You can consider an **Eigenvalue** as a scaling factor when you apply a matrix #A# to a vector #v# (which is a "special" vector called Eigenvector).

In mathematical terms: #A*v=lambda*v# (=the action of #A# on #v# is to SCALE of an amount #lambda# the length of #v#).

You can write:

#A*v-lambda*v=0#

#(A-lambdaI)v=0#

Where the identity matrix #I# was introduced to allow #v# to be factorized out and make possible the subtraction between matrices: #(A-lambdaI)#.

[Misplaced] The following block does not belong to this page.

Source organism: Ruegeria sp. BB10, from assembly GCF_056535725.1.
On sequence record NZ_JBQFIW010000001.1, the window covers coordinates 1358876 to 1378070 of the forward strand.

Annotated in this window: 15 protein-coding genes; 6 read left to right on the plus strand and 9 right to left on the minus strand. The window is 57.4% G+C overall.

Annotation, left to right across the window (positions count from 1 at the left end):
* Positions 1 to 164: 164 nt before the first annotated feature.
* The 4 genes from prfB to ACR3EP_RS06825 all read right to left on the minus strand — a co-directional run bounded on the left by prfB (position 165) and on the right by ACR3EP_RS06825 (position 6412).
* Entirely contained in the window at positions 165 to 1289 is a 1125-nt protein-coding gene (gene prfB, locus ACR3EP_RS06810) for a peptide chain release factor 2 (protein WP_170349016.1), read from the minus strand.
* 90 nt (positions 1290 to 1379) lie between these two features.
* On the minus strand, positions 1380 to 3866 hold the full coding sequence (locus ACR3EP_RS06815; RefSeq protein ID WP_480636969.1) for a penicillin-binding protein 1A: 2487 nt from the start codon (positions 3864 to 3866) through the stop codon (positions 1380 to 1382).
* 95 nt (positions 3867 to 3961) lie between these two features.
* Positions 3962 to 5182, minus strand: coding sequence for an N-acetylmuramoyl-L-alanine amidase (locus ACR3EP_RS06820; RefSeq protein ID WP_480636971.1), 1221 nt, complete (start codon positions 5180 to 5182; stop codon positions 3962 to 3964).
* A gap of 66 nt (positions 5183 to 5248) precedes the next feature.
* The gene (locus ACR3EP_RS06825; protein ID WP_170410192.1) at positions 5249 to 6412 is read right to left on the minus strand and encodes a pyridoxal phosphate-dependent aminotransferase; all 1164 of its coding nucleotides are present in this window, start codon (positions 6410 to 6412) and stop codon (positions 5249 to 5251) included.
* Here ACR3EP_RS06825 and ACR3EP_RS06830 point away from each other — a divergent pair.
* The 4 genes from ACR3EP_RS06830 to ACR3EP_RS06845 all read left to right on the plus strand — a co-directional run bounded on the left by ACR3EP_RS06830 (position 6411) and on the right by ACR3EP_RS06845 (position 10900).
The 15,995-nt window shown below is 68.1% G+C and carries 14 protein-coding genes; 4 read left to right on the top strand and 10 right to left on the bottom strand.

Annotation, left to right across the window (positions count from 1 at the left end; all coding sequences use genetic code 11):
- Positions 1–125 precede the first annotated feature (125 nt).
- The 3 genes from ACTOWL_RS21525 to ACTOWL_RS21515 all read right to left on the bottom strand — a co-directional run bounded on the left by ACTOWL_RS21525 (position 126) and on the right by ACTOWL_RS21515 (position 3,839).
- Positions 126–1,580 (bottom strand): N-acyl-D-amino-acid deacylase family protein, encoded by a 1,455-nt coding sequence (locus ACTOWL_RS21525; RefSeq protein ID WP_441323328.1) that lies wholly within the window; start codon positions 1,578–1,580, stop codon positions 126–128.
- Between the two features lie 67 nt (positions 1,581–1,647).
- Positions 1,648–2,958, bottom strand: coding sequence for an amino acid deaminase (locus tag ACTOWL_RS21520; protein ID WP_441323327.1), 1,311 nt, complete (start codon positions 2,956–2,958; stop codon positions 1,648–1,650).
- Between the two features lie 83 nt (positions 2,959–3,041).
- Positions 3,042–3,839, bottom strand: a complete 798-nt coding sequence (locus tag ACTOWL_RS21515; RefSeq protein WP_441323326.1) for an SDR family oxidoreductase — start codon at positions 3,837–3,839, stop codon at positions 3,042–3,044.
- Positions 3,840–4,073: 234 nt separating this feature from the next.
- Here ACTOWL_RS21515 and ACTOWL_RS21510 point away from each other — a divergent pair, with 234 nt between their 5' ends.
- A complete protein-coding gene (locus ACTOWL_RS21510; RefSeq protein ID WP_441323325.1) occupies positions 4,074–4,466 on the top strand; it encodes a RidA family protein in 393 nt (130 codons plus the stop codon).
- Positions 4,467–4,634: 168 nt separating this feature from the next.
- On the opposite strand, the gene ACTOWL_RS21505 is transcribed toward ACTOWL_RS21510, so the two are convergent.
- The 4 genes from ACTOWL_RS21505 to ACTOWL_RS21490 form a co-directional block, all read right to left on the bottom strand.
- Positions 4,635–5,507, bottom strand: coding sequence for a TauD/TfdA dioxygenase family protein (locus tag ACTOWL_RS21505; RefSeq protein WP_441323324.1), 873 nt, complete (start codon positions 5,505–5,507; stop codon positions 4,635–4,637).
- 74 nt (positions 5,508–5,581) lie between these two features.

If you have a look at the expression #(A-lambdaI)v=0# you'll notice that it is simply the matrix equivalent of a system of homogeneous equations of the type:

#3x+2y=0#

#-2x-y=0#

This kind of systems may have a trivial solution (the origin, where all your lines cross) made up of all zeros or a non-trivial solution (an #oo# number of solutions, basically, all your lines are coincident). You want this last one (or at least one of the #oo# ones).

This non-trivial solution is obtained when:

#det(A-lambdaI)=0# (have a look at Cramer's Rule).

If you solve this equation for #lambda# you get all the possible Eigenvalues of your matrix #A#!!!

Let us see an example:

Consider a #2xx2# matrix #A#:

(hope it is not too confusing!!!)